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|Born||Robert Lowell Moore, Jr.
October 31, 1925
|Died||February 21, 2008
|Alma mater||Harvard College (1949)|
|Genre||Fiction and non-fiction|
Robert Lowell "Robin" Moore, Jr. (October 31, 1925 – February 21, 2008) was an American writer most known for his books The Green Berets, The French Connection: A True Account of Cops, Narcotics, and International Conspiracy and, with Xaviera Hollander and Yvonne Dunleavy, The Happy Hooker: My Own Story.
Moore also co-authored the lyrics for the "Ballad of the Green Berets", which was one of the major hit songs of 1966. The song was also featured in the 1968 film The Green Berets, based on Moore's book which starred John Wayne. A new edition of The Green Berets was published in April 2007 and his last book, Wars of the Green Berets, co-authored with Col. Mike 'Doc' Lennon, was released in June 2007.
During World War II he served as a nose gunner in the U.S. Army Air Corps, flying combat missions in the European Theater. For his service, he was awarded the Air Medal. Moore graduated from Harvard College in 1949, and one of his first jobs was working in television production and then at the Sheraton Hotel Company co-founded by his father, Robert Lowell Moore. While working in the hotel business in the Caribbean, he recorded the early days of Fidel Castro in the non-fiction book The Devil To Pay.
Thanks to connections with Harvard classmate Robert F. Kennedy, Moore was allowed access to the U.S. Army Special Forces to write about this elite unit of the United States Army. It was General William P. Yarborough who insisted that Moore go through special forces training in order to better understand "what makes Special Forces soldiers 'special'." He trained for nearly a year, first at "jump school" for airborne training before completing the Special Forces Qualification Course or "Q Course", becoming the first civilian to participate in such an intensive program. Afterwards, Moore was assigned to the 5th Special Forces Group on deployment to Vietnam. His experiences in-country formed the basis for The Green Berets, a bestseller that helped secure him international acclaim (see United States Army Special Forces in popular culture).
During the 1970s and 1980s Moore travelled widely, spending time in such places as Dubai, Iran, Rhodesia and Russia. Having gathered the information needed he wrote The Crippled Eagles (later published as The White Tribe) and The Moscow Connection. Due to political controversy, The Crippled Eagles was rejected by publishers and did not appear until the early 1990s. (Rumor has it that the printing was quietly but firmly discouraged by the U.S. State Department). He also wrote the non-fiction books Rhodesia and Major Mike (with U.S. Army Major Mike Williams).
In 2003, continuing his interest in writing about the war on terror, Moore traveled to Iraq to research Operation Iraqi Freedom and the downfall of the Saddam Hussein regime for his book, Hunting Down Saddam. Before his death, he completed The Singleton: Target Cuba with Ret. USASF Major General Geoffrey Lambert, a novel about Fidel Castro and biological warfare.
Shortly after the publication of The Hunt for Bin Laden, controversy arose over the veracity of the book, particularly regarding the involvement of Jack Idema. Idema, who was one of Moore's major sources, provided what later proved to be fabricated accounts of his exploits. In order to portray himself as having a greater role in the operation, Idema apparently went as far as to rewrite much of Moore's and Chris Thompson's text prior to publication under the direct authorization of Random House editor Bob Loomis. Special Forces soldiers who were on the mission (including those whom Moore interviewed) disputed Idema's claims.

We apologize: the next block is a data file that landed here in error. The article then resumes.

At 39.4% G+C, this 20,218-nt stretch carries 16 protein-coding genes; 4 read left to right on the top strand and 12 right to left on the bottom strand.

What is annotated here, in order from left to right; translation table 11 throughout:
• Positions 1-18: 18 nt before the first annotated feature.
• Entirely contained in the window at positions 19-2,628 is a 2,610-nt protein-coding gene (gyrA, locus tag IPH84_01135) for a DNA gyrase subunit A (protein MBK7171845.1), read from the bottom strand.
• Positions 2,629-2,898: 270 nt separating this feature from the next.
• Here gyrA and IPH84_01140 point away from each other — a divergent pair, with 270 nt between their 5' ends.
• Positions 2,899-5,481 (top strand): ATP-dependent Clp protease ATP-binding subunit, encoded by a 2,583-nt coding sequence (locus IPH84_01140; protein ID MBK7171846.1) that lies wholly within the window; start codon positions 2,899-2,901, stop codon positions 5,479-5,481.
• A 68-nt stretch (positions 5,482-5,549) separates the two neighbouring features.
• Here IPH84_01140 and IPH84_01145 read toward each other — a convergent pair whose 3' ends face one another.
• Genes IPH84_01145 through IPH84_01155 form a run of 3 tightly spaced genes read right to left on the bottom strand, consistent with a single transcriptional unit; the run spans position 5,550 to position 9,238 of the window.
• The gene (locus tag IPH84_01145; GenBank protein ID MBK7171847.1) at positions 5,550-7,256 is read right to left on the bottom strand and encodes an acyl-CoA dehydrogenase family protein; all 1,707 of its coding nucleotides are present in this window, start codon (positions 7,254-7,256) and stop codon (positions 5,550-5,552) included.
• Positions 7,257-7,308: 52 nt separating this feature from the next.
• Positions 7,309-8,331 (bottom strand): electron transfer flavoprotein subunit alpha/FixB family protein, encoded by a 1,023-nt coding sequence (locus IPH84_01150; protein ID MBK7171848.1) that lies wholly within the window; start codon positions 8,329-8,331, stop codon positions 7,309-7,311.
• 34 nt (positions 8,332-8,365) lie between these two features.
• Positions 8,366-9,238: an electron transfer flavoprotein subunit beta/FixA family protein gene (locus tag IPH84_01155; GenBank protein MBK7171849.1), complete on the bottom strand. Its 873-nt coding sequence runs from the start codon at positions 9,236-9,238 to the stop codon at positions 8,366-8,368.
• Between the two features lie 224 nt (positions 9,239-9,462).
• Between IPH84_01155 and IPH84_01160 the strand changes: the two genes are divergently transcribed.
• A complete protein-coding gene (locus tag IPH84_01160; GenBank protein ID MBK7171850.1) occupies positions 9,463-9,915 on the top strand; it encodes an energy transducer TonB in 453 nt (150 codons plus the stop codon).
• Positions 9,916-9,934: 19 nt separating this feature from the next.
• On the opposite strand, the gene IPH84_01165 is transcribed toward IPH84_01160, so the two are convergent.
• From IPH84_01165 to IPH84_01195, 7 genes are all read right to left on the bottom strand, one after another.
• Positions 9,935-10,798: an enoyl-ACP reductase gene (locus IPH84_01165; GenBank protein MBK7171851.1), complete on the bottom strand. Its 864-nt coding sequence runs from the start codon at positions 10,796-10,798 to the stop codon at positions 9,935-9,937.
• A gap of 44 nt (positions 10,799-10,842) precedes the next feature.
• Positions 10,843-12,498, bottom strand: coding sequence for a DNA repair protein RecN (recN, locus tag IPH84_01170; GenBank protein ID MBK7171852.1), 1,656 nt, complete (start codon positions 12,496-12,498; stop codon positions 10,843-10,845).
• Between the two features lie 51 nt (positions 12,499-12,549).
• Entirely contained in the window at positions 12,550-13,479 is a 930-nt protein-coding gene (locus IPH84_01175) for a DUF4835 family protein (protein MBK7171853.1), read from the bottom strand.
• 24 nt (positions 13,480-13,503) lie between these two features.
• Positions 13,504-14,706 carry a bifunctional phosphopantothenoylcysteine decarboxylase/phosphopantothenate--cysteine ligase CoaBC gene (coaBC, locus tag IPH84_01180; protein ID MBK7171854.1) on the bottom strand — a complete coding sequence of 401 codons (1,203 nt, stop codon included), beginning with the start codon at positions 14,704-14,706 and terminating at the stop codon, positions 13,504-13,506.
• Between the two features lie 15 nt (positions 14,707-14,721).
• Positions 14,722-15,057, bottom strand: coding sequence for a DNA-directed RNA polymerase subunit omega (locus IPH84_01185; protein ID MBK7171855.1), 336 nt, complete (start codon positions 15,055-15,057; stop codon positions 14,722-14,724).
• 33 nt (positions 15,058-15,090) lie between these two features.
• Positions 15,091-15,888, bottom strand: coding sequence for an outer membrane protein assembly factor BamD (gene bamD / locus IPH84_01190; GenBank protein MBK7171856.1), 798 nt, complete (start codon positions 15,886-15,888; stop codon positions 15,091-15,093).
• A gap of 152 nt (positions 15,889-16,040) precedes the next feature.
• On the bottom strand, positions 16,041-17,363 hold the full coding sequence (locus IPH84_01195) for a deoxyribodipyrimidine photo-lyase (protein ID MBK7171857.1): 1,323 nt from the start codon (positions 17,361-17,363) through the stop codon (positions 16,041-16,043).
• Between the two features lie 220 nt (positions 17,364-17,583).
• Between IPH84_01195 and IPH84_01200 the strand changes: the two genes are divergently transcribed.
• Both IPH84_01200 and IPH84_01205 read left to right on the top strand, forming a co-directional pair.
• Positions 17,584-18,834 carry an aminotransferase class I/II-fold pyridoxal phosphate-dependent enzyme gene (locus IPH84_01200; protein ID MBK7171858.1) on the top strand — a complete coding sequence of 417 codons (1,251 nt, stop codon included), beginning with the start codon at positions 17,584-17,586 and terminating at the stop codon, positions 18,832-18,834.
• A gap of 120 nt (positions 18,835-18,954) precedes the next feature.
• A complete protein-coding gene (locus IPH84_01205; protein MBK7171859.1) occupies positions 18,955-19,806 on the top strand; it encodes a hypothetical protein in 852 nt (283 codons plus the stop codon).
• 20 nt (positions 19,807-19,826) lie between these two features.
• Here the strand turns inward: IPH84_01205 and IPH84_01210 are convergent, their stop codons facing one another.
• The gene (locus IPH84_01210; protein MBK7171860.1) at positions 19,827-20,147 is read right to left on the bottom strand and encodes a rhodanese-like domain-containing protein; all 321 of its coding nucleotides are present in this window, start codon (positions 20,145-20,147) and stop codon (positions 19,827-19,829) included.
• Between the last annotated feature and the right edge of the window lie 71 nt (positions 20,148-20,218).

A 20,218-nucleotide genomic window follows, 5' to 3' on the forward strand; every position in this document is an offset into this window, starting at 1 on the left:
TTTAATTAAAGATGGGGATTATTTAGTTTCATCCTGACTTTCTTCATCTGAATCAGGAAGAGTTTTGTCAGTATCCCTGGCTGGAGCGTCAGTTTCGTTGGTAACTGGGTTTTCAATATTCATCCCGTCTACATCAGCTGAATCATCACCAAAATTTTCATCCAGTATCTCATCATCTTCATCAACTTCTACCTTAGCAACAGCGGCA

With Idema thus discredited, Moore eventually disavowed The Hunt for Bin Laden and the book remains out of print. Despite the unfortunate fate of the book, Moore continued to enjoy the respect of the Special Forces community.
The Green Berets is a 1968 film based on Moore's 1965 book. Parts of the screenplay bear little relation to the novel, although the portion in which a woman seduces a Vietnamese communist leader and sets him up to be kidnapped by Americans is from the book. John Wayne requested and obtained full military co-operation and materiel from President Johnson. To please the Pentagon, who were attempting to prosecute Robin Moore for revealing classified information, Wayne bought Moore out for $35,000 and 5 percent of undefined profits of the film.
Robin Moore died in Hopkinsville, Kentucky on February 21, 2008 after a long illness. Eulogies were given by Rudi Gresham, General Victor Hugo, Major General Thomas R. Csrnko, Alexander N. Rossolimo and Moore's brother John. A Presidential citation was presented to Helen Moore by General Hugo. Full military honors were rendered immediately after the service.
All Special Forces Soldiers, past and present, mourn the passing of Robin Moore; he was a valued and trusted member of the Special Operations family. Robin was a devoted advocate and a true Ambassador for the "Green Beret" and all they stand for.
His writings on Special Forces are textbooks for our modern Unconventional Warriors; they were both educational and inspirational and introduced the world to the "Green Berets." He will be missed.
Though [the Special Forces soldiers] never met or talked to Idema, and despite the fact that almost ten members had carefully detailed their actions to Moore at K2, the first chapter puts forth an account of the team's infill into Afghanistan that the men tell me has been entirely fabricated.
We're the only ones who understand what we do," says Steve Stone, referring to "The Brotherhood" of Green Berets, whether fresh from Iraq or weathered by Vietnam, who converge here. He nods to Moore. "And that's our icon sitting right there.
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